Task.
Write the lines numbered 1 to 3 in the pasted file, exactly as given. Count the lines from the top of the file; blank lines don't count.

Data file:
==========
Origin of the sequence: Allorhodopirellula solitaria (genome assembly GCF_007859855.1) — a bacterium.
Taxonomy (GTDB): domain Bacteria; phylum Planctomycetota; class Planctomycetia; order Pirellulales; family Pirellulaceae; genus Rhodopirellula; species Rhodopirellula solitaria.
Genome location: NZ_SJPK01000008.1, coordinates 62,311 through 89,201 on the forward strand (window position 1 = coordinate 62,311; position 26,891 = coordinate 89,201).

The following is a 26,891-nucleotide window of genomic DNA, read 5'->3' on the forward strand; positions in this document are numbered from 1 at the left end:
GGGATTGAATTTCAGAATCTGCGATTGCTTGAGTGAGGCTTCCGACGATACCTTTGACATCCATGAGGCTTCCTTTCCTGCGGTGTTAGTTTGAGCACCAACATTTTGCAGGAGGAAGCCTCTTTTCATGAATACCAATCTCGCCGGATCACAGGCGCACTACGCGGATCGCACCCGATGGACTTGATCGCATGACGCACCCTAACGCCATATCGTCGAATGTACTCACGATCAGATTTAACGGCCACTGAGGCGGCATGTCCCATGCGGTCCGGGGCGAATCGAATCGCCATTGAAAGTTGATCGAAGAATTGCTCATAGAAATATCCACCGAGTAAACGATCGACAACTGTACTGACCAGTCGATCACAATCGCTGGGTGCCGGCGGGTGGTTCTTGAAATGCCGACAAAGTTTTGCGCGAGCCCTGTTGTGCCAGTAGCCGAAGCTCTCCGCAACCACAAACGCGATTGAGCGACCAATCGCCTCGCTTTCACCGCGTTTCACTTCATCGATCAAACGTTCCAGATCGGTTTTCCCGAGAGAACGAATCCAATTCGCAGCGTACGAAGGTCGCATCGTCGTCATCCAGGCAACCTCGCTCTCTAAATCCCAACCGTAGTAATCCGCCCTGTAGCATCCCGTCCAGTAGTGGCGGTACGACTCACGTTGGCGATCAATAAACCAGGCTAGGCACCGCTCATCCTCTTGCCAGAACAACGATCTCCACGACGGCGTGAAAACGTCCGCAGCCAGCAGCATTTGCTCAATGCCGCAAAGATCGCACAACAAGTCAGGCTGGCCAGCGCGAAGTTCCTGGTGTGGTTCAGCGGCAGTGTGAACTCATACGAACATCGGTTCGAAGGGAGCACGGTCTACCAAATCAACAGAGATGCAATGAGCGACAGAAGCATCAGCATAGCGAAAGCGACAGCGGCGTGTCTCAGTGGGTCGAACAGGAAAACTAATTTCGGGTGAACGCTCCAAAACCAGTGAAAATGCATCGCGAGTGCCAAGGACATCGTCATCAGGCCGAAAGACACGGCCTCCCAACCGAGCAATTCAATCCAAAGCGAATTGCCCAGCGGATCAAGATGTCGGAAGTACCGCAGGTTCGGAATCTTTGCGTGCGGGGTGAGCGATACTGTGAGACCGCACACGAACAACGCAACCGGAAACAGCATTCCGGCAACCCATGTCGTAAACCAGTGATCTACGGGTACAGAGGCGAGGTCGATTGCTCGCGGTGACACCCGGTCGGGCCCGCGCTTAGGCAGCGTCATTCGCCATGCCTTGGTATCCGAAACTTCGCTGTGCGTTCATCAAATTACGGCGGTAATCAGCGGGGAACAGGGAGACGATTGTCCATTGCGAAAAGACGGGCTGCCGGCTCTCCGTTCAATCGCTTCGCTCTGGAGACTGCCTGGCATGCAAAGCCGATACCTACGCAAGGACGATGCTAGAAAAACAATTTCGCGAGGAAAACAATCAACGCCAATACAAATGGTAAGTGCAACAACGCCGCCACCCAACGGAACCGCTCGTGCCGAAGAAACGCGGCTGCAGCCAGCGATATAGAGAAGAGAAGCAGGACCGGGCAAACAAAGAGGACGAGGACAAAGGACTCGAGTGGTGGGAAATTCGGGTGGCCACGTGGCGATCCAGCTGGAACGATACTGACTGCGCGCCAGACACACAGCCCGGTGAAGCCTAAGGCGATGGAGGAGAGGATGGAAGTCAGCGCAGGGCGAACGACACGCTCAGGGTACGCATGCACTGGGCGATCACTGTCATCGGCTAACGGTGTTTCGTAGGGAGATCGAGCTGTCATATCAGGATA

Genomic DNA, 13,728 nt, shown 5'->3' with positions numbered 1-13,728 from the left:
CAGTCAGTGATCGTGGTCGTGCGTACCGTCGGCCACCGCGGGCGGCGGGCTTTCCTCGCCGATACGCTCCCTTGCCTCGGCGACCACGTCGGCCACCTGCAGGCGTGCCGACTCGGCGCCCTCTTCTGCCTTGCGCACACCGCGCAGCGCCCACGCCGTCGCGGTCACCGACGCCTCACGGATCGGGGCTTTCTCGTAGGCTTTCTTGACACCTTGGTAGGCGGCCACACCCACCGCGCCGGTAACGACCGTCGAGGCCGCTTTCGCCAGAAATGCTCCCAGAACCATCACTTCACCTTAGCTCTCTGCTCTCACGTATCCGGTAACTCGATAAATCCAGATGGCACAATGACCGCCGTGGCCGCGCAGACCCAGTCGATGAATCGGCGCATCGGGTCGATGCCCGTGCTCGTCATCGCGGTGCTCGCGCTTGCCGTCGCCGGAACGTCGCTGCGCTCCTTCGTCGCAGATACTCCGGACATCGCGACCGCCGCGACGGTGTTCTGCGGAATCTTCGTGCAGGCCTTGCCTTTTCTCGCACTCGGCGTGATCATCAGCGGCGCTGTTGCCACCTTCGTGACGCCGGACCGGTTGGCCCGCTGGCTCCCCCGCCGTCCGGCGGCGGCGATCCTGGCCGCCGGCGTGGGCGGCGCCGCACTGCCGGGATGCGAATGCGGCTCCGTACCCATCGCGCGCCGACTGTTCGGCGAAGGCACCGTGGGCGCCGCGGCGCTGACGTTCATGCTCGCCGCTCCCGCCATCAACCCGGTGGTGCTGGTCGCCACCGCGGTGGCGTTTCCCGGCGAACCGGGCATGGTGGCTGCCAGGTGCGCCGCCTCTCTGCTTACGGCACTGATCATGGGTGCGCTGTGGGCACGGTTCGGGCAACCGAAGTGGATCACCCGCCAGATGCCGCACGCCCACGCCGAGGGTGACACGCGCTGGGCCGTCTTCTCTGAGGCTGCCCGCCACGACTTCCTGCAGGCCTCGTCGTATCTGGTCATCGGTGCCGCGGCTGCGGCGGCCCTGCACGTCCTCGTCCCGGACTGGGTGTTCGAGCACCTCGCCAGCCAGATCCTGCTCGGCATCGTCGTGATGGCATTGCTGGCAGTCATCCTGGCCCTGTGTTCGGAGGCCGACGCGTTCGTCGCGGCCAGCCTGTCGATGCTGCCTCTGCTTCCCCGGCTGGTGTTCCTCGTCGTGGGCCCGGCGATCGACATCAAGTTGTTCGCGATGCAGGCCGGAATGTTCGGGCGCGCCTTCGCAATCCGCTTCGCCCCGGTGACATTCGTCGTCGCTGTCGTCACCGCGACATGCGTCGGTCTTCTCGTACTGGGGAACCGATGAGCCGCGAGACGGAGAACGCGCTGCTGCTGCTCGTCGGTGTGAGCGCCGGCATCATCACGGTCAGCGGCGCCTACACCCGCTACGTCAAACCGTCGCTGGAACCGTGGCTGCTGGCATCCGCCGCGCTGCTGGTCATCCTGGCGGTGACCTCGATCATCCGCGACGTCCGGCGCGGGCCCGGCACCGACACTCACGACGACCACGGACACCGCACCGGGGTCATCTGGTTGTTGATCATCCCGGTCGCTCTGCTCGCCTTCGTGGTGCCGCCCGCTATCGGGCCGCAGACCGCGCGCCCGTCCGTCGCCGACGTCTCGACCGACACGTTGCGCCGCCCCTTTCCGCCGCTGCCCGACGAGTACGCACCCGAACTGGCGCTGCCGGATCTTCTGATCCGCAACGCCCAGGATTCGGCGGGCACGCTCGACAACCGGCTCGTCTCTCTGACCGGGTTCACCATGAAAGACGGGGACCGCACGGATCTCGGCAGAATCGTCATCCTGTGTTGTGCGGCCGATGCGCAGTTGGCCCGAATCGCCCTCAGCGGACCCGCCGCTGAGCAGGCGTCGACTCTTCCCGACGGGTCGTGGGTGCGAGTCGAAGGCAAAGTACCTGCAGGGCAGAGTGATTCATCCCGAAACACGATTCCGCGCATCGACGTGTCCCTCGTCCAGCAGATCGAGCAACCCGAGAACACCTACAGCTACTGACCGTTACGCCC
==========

Origin of the sequence: Allorhodopirellula solitaria (genome assembly GCF_007859855.1) — a bacterium.
Taxonomy (GTDB): domain Bacteria; phylum Planctomycetota; class Planctomycetia; order Pirellulales; family Pirellulaceae; genus Rhodopirellula; species Rhodopirellula solitaria.
Genome location: NZ_SJPK01000008.1, coordinates 62,311 through 89,201 on the forward strand (window position 1 = coordinate 62,311; position 26,891 = coordinate 89,201).